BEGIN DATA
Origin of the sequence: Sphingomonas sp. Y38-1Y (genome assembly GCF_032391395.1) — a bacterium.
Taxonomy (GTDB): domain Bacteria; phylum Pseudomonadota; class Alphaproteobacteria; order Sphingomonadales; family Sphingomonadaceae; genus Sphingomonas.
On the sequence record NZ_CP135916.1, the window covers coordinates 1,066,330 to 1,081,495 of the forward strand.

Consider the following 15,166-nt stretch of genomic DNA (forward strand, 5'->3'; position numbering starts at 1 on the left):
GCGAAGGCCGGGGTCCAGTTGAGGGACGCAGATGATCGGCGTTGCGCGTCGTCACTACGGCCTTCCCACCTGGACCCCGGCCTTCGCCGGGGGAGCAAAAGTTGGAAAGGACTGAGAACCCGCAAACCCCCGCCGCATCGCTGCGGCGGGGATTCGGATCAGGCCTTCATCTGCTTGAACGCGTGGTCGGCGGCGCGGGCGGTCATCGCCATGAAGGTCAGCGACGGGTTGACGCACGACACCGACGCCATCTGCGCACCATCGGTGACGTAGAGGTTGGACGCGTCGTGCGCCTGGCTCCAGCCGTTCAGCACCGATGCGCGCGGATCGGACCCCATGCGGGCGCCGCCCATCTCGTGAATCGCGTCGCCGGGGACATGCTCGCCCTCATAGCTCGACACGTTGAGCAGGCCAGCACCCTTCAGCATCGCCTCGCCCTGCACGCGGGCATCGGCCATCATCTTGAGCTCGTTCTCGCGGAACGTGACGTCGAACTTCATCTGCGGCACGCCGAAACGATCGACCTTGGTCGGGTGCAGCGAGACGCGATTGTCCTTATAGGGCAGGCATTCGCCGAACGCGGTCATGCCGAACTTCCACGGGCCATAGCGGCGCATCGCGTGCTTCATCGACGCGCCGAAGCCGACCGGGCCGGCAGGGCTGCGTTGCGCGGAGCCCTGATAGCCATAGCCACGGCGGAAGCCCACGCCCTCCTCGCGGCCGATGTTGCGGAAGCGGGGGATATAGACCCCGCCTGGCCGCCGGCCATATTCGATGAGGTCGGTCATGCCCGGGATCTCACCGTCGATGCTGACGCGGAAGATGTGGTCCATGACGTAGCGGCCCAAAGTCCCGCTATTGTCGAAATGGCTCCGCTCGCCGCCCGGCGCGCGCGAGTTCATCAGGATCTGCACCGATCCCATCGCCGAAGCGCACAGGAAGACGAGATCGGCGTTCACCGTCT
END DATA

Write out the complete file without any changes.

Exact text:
Origin of the sequence: Sphingomonas sp. Y38-1Y (genome assembly GCF_032391395.1) — a bacterium.
Taxonomy (GTDB): domain Bacteria; phylum Pseudomonadota; class Alphaproteobacteria; order Sphingomonadales; family Sphingomonadaceae; genus Sphingomonas.
On the sequence record NZ_CP135916.1, the window covers coordinates 1,066,330 to 1,081,495 of the forward strand.

Consider the following 15,166-nt stretch of genomic DNA (forward strand, 5'->3'; position numbering starts at 1 on the left):
GCGAAGGCCGGGGTCCAGTTGAGGGACGCAGATGATCGGCGTTGCGCGTCGTCACTACGGCCTTCCCACCTGGACCCCGGCCTTCGCCGGGGGAGCAAAAGTTGGAAAGGACTGAGAACCCGCAAACCCCCGCCGCATCGCTGCGGCGGGGATTCGGATCAGGCCTTCATCTGCTTGAACGCGTGGTCGGCGGCGCGGGCGGTCATCGCCATGAAGGTCAGCGACGGGTTGACGCACGACACCGACGCCATCTGCGCACCATCGGTGACGTAGAGGTTGGACGCGTCGTGCGCCTGGCTCCAGCCGTTCAGCACCGATGCGCGCGGATCGGACCCCATGCGGGCGCCGCCCATCTCGTGAATCGCGTCGCCGGGGACATGCTCGCCCTCATAGCTCGACACGTTGAGCAGGCCAGCACCCTTCAGCATCGCCTCGCCCTGCACGCGGGCATCGGCCATCATCTTGAGCTCGTTCTCGCGGAACGTGACGTCGAACTTCATCTGCGGCACGCCGAAACGATCGACCTTGGTCGGGTGCAGCGAGACGCGATTGTCCTTATAGGGCAGGCATTCGCCGAACGCGGTCATGCCGAACTTCCACGGGCCATAGCGGCGCATCGCGTGCTTCATCGACGCGCCGAAGCCGACCGGGCCGGCAGGGCTGCGTTGCGCGGAGCCCTGATAGCCATAGCCACGGCGGAAGCCCACGCCCTCCTCGCGGCCGATGTTGCGGAAGCGGGGGATATAGACCCCGCCTGGCCGCCGGCCATATTCGATGAGGTCGGTCATGCCCGGGATCTCACCGTCGATGCTGACGCGGAAGATGTGGTCCATGACGTAGCGGCCCAAAGTCCCGCTATTGTCGAAATGGCTCCGCTCGCCGCCCGGCGCGCGCGAGTTCATCAGGATCTGCACCGATCCCATCGCCGAAGCGCACAGGAAGACGAGATCGGCGTTCACCGTCT